(See also Overview of Immunodeficiency Disorders Overview of Immunodeficiency Disorders Immunodeficiency disorders are associated with or predispose patients to various complications, including infections, autoimmune disorders, and lymphomas and other cancers. Primary immunodeficiencies... read more and Approach to the Patient With an Immunodeficiency Disorder Approach to the Patient With Suspected Immunodeficiency Immunodeficiency typically manifests as recurrent infections. However, recurrent infections are more likely to have causes other than immunodeficiency (eg, inadequate treatment, resistant organisms... read more .)
Hyper-IgM syndrome is a primary immunodeficiency disorder Primary Immunodeficiencies Immunodeficiency disorders are associated with or predispose patients to various complications, including infections, autoimmune disorders, and lymphomas and other cancers. Primary immunodeficiencies... read more that involves combined humoral and cellular immunity deficiencies Combined humoral and cellular immunity deficiencies Immunodeficiency disorders are associated with or predispose patients to various complications, including infections, autoimmune disorders, and lymphomas and other cancers. Primary immunodeficiencies... read more . It may be
X-linked (most cases)
Manifestations vary depending on the mutation and its location.
X-linked hyper-IgM syndrome
Most cases are X-linked and caused by mutations in a gene on the X chromosome that encodes a protein (CD154, or CD40 ligand) on the surfaces of activated helper T cells. In the presence of cytokines, normal CD40 ligand interacts with B cells and thus signals them to switch from producing IgM to producing IgA, IgG, or IgE. In X-linked hyper-IgM syndrome, T cells lack functional CD40 ligand and cannot signal B cells to switch. Thus, B cells produce only IgM; IgM levels may be normal or elevated.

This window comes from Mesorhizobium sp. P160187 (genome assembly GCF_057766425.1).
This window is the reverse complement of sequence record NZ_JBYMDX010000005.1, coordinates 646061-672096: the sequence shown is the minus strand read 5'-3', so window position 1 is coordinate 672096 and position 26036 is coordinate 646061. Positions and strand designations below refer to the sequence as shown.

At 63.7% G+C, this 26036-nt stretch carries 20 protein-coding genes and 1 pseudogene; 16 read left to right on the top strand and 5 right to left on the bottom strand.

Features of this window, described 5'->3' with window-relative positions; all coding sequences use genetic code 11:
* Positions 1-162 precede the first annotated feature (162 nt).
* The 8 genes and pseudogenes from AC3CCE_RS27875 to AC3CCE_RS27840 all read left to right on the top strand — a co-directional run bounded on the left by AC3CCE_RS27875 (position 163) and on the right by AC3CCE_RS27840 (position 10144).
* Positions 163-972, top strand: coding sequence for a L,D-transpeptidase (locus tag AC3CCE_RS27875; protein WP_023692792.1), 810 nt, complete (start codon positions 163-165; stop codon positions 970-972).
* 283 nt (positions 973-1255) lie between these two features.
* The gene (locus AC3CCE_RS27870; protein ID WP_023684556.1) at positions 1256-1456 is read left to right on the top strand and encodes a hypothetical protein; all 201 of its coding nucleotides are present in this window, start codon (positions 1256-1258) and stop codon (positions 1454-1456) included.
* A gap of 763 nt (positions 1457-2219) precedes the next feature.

Patients with the X-linked form may have severe neutropenia and often present during infancy with Pneumocystis jirovecii pneumonia Pneumocystis jirovecii Pneumonia Pneumocystis jirovecii is a common cause of pneumonia in immunosuppressed patients, especially in those infected with human immunodeficiency virus (HIV) and in those receiving systemic... read more . Lymphoid tissue is very small because deficient CD 40 ligand signaling does not activate B cells. Otherwise, clinical presentation is similar to that of X-linked agammaglobulinemia X-linked Agammaglobulinemia X-linked agammaglobulinemia is characterized by low levels or absence of immunoglobulins and absence of B cells, leading to recurrent infections with encapsulated bacteria. (See also Overview... read more and includes recurrent pyogenic bacterial sinopulmonary infections during the first 2 years of life. Susceptibility to Cryptosporidium infections may be increased. Many patients die before puberty, and those who live longer often develop cirrhosis Cirrhosis Cirrhosis is a late stage of hepatic fibrosis that has resulted in widespread distortion of normal hepatic architecture. Cirrhosis is characterized by regenerative nodules surrounded by dense... read more or B-cell lymphomas.